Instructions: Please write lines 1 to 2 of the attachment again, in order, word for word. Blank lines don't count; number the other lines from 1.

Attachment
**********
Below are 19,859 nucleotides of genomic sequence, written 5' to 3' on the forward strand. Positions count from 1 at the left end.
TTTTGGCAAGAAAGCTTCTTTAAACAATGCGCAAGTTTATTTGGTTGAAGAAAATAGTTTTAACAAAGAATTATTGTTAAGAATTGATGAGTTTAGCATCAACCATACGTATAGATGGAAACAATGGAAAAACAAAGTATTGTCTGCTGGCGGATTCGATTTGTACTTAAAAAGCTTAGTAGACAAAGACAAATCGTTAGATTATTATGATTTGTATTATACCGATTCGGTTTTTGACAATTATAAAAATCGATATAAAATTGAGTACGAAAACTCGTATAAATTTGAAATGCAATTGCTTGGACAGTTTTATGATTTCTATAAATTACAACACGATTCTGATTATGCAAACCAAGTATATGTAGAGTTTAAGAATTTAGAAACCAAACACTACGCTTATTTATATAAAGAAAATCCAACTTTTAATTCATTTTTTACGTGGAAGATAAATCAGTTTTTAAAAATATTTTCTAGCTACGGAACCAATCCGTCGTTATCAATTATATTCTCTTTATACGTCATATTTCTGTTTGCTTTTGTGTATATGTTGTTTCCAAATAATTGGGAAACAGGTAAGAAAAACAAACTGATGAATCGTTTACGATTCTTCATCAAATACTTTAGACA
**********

Below are 19,859 nucleotides of genomic sequence, written 5' to 3' on the forward strand. Positions count from 1 at the left end.
TTTTGGCAAGAAAGCTTCTTTAAACAATGCGCAAGTTTATTTGGTTGAAGAAAATAGTTTTAACAAAGAATTATTGTTAAGAATTGATGAGTTTAGCATCAACCATACGTATAGATGGAAACAATGGAAAAACAAAGTATTGTCTGCTGGCGGATTCGATTTGTACTTAAAAAGCTTAGTAGACAAAGACAAATCGTTAGATTATTATGATTTGTATTATACCGATTCGGTTTTTGACAATTATAAAAATCGATATAAAATTGAGTACGAAAACTCGTATAAATTTGAAATGCAATTGCTTGGACAGTTTTATGATTTCTATAAATTACAACACGATTCTGATTATGCAAACCAAGTATATGTAGAGTTTAAGAATTTAGAAACCAAACACTACGCTTATTTATATAAAGAAAATCCAACTTTTAATTCATTTTTTACGTGGAAGATAAATCAGTTTTTAAAAATATTTTCTAGCTACGGAACCAATCCGTCGTTATCAATTATATTCTCTTTATACGTCATATTTCTGTTTGCTTTTGTGTATATGTTGTTTCCAAATAATTGGGAAACAGGTAAGAAAAACAAACTGATGAATCGTTTACGATTCTTCATCAAATACTTTAGACA